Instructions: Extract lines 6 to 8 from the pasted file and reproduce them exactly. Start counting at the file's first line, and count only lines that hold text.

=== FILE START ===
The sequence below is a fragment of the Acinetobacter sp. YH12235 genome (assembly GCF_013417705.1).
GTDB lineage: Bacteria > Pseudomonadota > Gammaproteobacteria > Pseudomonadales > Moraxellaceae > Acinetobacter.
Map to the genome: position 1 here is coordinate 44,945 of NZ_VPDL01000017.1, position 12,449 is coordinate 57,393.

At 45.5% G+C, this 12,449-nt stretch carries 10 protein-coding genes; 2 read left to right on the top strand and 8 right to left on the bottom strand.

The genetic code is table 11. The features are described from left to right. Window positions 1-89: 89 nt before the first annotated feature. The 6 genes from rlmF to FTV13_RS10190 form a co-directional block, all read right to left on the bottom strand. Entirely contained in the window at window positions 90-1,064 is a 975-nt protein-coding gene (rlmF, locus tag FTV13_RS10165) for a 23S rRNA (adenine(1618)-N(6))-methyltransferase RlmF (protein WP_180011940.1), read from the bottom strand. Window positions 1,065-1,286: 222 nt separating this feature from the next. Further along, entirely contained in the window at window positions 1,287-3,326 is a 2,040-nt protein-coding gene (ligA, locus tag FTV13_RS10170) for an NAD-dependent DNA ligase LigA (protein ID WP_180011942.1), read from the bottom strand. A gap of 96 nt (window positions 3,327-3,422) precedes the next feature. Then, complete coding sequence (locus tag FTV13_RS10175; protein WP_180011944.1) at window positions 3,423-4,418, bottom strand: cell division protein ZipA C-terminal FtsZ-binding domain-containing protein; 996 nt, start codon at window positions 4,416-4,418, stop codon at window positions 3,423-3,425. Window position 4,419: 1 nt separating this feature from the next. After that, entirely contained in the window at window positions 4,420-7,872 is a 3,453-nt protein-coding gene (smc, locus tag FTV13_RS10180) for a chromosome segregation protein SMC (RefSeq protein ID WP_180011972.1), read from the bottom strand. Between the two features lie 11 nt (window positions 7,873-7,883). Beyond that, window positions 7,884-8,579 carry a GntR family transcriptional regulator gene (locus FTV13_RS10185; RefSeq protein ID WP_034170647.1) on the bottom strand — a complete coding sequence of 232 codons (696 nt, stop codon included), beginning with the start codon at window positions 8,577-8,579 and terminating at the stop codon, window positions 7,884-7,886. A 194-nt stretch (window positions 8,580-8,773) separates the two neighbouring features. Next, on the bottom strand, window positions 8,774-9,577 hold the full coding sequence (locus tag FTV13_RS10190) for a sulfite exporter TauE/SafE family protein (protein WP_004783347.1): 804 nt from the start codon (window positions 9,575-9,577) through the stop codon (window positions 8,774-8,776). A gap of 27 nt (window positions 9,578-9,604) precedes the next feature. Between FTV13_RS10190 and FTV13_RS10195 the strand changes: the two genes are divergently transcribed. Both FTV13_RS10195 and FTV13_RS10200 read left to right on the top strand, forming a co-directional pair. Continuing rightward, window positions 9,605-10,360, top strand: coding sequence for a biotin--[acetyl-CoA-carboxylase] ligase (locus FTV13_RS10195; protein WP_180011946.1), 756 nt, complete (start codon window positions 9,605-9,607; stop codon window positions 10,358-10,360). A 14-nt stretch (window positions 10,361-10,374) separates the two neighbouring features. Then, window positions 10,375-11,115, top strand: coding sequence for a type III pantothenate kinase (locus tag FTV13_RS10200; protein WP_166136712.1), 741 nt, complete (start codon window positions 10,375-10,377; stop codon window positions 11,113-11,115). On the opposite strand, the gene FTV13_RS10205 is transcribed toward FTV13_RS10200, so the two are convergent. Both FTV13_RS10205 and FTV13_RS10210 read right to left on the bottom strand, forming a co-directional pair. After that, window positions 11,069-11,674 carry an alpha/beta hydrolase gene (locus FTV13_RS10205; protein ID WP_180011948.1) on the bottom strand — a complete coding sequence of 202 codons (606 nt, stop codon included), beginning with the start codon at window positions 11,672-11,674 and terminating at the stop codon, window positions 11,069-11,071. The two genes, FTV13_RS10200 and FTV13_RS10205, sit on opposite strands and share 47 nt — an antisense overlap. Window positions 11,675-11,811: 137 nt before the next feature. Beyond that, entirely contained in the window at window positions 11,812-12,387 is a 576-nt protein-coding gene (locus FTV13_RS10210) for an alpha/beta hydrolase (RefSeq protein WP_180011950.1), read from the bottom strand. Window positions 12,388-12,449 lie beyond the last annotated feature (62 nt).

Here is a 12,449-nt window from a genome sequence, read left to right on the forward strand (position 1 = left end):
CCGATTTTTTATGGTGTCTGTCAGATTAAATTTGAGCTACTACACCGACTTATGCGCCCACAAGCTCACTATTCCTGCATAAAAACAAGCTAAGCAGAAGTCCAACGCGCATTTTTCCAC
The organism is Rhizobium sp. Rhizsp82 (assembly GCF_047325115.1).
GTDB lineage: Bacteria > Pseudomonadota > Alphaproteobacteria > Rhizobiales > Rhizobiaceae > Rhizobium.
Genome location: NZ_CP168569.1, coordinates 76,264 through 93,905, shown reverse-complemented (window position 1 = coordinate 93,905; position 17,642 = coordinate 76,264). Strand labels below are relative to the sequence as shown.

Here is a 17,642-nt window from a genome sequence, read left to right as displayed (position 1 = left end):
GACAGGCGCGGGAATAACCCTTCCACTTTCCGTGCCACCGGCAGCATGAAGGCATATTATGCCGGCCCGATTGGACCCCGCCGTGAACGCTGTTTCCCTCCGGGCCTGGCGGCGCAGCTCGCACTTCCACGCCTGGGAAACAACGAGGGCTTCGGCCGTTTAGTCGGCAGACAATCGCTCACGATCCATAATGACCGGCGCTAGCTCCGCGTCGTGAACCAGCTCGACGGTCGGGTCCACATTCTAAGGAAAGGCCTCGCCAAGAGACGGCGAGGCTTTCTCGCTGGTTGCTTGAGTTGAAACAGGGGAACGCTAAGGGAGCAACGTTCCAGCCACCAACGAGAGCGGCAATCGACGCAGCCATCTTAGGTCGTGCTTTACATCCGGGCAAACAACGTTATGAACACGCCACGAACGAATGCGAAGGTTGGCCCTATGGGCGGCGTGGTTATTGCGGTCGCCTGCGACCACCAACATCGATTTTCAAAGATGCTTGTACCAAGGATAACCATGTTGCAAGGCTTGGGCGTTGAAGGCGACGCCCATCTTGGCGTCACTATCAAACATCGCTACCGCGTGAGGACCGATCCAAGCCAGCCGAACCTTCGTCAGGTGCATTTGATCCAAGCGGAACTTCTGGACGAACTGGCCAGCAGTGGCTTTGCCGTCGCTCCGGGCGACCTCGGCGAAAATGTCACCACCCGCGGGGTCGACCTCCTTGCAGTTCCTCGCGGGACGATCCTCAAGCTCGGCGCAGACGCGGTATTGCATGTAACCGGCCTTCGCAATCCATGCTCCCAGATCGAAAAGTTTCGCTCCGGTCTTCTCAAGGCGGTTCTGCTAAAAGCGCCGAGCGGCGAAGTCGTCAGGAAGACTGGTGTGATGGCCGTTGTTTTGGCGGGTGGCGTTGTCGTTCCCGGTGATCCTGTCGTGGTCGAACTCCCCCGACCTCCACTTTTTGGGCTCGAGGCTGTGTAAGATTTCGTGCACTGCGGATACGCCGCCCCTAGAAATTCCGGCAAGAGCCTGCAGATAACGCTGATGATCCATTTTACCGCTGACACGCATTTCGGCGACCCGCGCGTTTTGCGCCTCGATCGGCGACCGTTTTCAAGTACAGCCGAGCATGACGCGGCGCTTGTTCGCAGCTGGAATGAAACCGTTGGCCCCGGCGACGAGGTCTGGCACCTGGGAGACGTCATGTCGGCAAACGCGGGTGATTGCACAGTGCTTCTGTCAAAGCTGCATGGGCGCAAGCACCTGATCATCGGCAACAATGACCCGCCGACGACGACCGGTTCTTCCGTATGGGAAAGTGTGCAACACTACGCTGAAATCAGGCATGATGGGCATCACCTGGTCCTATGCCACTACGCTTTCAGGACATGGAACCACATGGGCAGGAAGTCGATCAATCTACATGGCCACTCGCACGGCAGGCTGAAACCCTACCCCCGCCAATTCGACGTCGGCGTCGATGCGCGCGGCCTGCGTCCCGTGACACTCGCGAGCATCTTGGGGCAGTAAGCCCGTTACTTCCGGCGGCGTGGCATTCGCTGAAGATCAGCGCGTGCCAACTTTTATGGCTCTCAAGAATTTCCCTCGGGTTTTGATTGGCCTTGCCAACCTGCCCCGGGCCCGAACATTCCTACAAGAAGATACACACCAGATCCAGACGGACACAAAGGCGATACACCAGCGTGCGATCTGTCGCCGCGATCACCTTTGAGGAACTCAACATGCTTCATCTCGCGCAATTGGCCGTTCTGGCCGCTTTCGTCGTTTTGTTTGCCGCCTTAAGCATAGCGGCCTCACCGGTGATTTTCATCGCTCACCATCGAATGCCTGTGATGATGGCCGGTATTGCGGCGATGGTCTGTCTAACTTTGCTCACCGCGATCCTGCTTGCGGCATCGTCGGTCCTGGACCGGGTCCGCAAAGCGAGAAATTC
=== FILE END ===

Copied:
Here is a 12,449-nt window from a genome sequence, read left to right on the forward strand (position 1 = left end):
CCGATTTTTTATGGTGTCTGTCAGATTAAATTTGAGCTACTACACCGACTTATGCGCCCACAAGCTCACTATTCCTGCATAAAAACAAGCTAAGCAGAAGTCCAACGCGCATTTTTCCAC
The organism is Rhizobium sp. Rhizsp82 (assembly GCF_047325115.1).